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Snake-bite mortality among a rural population in Kenya was estimated to be 6.7/100,000 people each year, representing 0.7% of all deaths. A community-based retrospective survey of 4712 households provided estimates of the incidence of snake bite in this population. Although 151/100,000 people are bitten each year, only 19% of these are bitten by potentially venomous snakes. When those who had been bitten were shown photographs of a range of locally prevalent snakes, most indicated that both venomous and non-venomous snakes were capable of causing death. Most (68%) of bite cases sought treatment from a traditional healer who invariably used local herbal preparations applied to the bite site and/or in a ring around the bitten limb. Local skin incisions were also commonly practised. The use of traditional medicine for snake bite is a feature of most areas of the developing world where venomous snakes are prevalent. Improvements in early referral and appropriate care will only occur when traditional healers are integrated into primary health care and hospital-based health systems.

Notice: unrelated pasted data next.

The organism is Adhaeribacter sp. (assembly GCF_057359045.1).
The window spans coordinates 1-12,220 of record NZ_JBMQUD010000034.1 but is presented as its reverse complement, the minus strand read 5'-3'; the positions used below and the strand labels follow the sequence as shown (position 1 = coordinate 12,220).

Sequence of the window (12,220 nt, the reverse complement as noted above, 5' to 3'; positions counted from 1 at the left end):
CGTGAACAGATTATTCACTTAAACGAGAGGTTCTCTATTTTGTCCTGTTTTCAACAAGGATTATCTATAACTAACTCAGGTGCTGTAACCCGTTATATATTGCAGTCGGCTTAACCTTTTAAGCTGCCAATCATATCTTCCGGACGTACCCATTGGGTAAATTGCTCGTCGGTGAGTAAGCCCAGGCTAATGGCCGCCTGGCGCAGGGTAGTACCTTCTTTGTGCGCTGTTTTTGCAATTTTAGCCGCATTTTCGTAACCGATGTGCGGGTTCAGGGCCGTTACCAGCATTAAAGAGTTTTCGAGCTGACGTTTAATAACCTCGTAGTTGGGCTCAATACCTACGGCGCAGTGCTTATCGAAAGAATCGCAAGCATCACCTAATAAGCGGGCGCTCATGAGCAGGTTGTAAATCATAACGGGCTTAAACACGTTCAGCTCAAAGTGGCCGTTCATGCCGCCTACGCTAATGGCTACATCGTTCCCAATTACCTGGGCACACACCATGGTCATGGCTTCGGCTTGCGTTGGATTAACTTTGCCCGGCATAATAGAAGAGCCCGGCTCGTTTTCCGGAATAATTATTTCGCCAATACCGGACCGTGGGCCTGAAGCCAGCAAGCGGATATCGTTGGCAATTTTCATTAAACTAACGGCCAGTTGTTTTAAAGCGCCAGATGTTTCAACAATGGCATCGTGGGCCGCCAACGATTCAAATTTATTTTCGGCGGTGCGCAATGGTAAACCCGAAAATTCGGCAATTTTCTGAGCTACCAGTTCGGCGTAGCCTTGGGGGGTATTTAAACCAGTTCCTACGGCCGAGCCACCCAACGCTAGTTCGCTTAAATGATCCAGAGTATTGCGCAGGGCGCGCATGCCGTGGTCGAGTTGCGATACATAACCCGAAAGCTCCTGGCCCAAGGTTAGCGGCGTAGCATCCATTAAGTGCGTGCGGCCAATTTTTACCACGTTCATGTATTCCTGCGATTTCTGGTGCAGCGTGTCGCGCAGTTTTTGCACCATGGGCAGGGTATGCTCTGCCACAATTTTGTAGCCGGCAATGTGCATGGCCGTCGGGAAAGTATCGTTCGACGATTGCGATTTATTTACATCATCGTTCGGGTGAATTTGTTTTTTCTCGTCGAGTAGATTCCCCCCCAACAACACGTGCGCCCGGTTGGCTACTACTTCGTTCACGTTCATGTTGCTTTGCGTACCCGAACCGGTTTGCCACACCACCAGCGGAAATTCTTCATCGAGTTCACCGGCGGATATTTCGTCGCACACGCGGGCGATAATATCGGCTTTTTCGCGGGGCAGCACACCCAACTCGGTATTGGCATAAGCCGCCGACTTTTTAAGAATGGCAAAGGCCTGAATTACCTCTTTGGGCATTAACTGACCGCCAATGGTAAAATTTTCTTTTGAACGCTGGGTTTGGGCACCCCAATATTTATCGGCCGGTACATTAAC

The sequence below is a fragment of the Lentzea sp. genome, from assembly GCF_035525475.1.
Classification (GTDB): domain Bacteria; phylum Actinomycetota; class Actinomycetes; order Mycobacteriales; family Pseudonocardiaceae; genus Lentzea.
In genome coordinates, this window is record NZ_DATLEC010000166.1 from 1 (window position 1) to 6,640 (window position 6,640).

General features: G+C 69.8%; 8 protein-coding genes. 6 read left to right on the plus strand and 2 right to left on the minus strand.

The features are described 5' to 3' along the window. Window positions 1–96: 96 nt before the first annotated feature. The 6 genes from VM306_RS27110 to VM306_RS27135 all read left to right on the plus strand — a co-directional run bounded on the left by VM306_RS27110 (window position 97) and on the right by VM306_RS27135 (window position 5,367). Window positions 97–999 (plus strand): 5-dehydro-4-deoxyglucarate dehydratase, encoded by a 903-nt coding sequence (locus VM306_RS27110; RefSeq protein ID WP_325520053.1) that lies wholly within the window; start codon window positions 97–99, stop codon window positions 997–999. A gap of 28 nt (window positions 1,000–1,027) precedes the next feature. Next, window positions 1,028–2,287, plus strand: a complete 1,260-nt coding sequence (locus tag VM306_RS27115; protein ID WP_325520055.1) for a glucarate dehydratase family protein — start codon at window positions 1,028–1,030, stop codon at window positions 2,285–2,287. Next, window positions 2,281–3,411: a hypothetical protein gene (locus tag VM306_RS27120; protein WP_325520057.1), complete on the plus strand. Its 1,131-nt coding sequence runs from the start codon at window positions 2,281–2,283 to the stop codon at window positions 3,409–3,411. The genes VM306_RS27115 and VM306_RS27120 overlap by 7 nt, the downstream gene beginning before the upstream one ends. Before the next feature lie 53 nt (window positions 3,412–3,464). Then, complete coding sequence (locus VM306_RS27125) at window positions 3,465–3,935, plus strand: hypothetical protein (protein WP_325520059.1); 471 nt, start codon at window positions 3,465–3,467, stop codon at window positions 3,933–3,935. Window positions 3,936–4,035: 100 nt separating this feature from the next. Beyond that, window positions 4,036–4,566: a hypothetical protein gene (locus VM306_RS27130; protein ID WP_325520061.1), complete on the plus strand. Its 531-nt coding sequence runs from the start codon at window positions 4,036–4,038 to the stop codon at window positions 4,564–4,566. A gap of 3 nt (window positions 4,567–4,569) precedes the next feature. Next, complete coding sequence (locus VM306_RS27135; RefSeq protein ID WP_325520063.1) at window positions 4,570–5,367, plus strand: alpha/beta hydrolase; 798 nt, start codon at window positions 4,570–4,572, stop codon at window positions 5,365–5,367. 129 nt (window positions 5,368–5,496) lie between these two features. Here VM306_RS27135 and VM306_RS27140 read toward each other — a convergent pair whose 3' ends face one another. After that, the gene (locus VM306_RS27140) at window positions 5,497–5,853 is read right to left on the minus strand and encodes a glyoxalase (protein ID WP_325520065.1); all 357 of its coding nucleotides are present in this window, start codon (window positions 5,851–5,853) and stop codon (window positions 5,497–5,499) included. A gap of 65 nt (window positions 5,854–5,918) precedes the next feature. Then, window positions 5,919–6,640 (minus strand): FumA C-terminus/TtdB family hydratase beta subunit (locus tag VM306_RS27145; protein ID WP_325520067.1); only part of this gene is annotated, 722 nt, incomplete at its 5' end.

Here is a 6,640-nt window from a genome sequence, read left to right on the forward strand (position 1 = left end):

Type

Journal article

Journal

Ann Trop Med Parasitol

Publication Date

12/1994

Volume

88

Pages

665 - 671

Keywords

Adolescent, Adult, Age Distribution, Aged, Child, Child, Preschool, Cross-Sectional Studies, Female, Health Knowledge, Attitudes, Practice, Humans, Incidence, Infant, Infant, Newborn, Kenya, Male, Medicine, Traditional, Middle Aged, Morbidity, Patient Acceptance of Health Care, Prevalence, Retrospective Studies, Rural Population, Sex Distribution, Snake Bites